Early spring street photography in Helsinki

Oh yes, it’s spring finally and photographer’s best friend — the sun — is back among us. The past winter was really tough in every possible way. The darkness really got under my skin too, because I had so much shooting enthusiasm left over from last year. Last summer went way too fast and I’ve been struggling to get past over the winter. During the past few weeks there has been some really pretty natural light available. I’ve especially been enjoying the setting suns of the short early spring days.

I haven’t made a picture post in ages, since my keeper rate has been really low. But now that the conditions are starting to favour street photographers, I’ve managed to gather a small body of work, containing some photographs I’m actually quite pleased with.

Gears of choice

I’ve been mostly shooting in Helsinki (one shot is from Tampere) with a bunch of different cameras. I’ve used my new Olympus OM-2n a lot. After a while I returned to OM-1 too. I’m having a hard time deciding which one I like more. They are both such amazing little cameras. I’ve been shooting a lot of course with my Leica. As I mentioned in a previous post, I switched from Leica M4-2 to M6 some time ago. I’ve only put four rolls though the M6 so far but I managed to shoot a huge amount of film with the M4-2 during the winter.

Oh right, I’ve been also shooting some medium format films with a Rolleicord, that I’m borrowing. I’m still a 35mm guy, but sometimes medium format feels very refreshing.

As for the films, I can’t remember which images were shot on which films, because I’ve been actually testing a plethora of different films during the past months.

Still going mostly full manuél with Sunny 16

This seems like such a precious time of the year. If it happens to be a sunny day, the sun sets rather early, which means there’s beautiful long shadows and hard contrasts. High contrast scenes has been pretty challenging from time to time, but I’ve been able to pull of pretty accurate exposures most of the time. When I miscalculate, I always tend to underexpose, because I’m so optimistic about the amount of light. Or then I try to hold on to fast shutter speeds too tight and refuse to admit I’d need a slower shutter speed. All in all the intuitive manual exposures seem to work out pretty fluently and most of the time I don’t have to stop to think about the settings. I think it’s pretty good progress considering that I started sunny sixteening last summer. Back then it seemed like a hard core skill, but now I can say from experience, that an accurate skill can be acquired in less than one year. Or it depends… in a way I felt I got the hang of it really fast, but now I can say it feels like second nature already.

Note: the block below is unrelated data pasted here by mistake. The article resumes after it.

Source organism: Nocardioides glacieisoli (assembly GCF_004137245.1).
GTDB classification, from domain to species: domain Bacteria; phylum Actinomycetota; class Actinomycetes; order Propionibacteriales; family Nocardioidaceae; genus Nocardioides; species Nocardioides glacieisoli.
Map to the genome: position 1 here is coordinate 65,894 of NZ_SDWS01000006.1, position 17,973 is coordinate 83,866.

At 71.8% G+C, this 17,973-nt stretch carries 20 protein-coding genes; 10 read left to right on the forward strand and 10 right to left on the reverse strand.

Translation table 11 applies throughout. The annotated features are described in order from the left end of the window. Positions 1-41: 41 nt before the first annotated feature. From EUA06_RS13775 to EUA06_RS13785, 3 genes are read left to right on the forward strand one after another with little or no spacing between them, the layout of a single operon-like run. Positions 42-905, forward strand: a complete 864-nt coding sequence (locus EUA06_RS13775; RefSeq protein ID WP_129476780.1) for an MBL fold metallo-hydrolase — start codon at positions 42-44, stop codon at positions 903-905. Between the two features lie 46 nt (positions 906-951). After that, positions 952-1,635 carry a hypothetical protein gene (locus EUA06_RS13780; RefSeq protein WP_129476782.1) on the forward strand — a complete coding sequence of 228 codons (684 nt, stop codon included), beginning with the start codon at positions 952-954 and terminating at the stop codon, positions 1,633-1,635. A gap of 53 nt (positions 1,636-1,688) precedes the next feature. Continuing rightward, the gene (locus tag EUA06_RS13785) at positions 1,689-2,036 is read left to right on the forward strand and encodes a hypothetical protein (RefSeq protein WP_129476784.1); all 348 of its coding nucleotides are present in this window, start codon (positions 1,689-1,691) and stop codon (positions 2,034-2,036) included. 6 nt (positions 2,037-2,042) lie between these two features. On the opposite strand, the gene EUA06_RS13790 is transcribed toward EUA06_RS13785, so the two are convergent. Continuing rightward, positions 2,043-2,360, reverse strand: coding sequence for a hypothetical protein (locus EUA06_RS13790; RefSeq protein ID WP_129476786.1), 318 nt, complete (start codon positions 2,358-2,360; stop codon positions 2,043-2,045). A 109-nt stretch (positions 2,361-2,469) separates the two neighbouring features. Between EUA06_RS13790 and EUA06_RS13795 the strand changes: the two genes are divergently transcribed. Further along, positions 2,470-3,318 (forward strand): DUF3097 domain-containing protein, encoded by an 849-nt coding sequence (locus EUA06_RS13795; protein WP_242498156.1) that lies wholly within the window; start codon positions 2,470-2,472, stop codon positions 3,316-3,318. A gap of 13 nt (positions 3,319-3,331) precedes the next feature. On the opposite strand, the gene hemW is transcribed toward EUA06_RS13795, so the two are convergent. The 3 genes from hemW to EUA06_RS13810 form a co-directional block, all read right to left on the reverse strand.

But okay, before I babble more randomly about everything, lemme shot you a random collection of the works I’ve gathered trough-out the spring.

Shot with Leica M4-2. Not the most springy light, but one of my favourite images from 2018 so far. I didn’t have any kind of light meter with me and I feel like this is as manual as I can get. Totally shot from the hip with zone focusing, while managing to capture some really nice gestures and emotions.
Leica M6 with Kodak T-max 400.
Oh yes, the long shadows and an early sunset. Olympus OM-2n.
This is a good example of the high contrast light I’ve been encountering lately. Really hard to compose and expose correctly.
Looks sunny, but it was actually one of the coldest days of the entire winter. Beautiful light none the less.
Long shadows part II.
Attempts at 6×6 medium format. Shot with Rolleicord.
Another attempt at medium format. Shot with Rolleicord. If memory serves, this is shot on JCH Street Pan 400.
Sunset though a dirty window. Nice abstraction and contrast.
Super smooth light from the setting sun.
I wish I could’ve done better job with the composition, by getting closer, but dang the backlight created a nice atmosphere.
Dirty windows can create some really nice, rough and grungy abstractions.
From Tampere railway station with Leica M6 and T-max 400 pushed to 800. I’m really pleased with this image. I managed to frame and focus the shots in an instant. The man is watching the approaching train, which entered the frame one or two seconds after I made the shot. I’m extremely happy that managed to react fast enough and didn’t back off. I only got one frame. While I was winding the film in order to take a second frame, the entire situation had already changed, as the train blocked the light and the subject was now entering the train, facing away from me.
Cobble stone streets in Helsinki during the sunset. I shot this on Bergger Panchro, which I developed in Rodinal. Rodinal pretty much ruined the image, as it rendered a horrible looking grain. Luckily there’s rough textures in the image and the film grain blends in. Otherwise a nice, moody image.
Long shadows part 3.
Not the best composition or light, but I’m happy with this image for two reasons: I managed to catch a nice body gesture and I was able to sneak up pretty close without looking like a total weirdo. The subject is actually facing away from me as a reaction from noticing me, but I tried my best to look like I was taking a photo of the shop, not him specifically and I think I didn’t manage to cause much discomfort with my camera. Notice that I composed myself parallel to the door frame, thus not appearing in the image as a window reflection.

 

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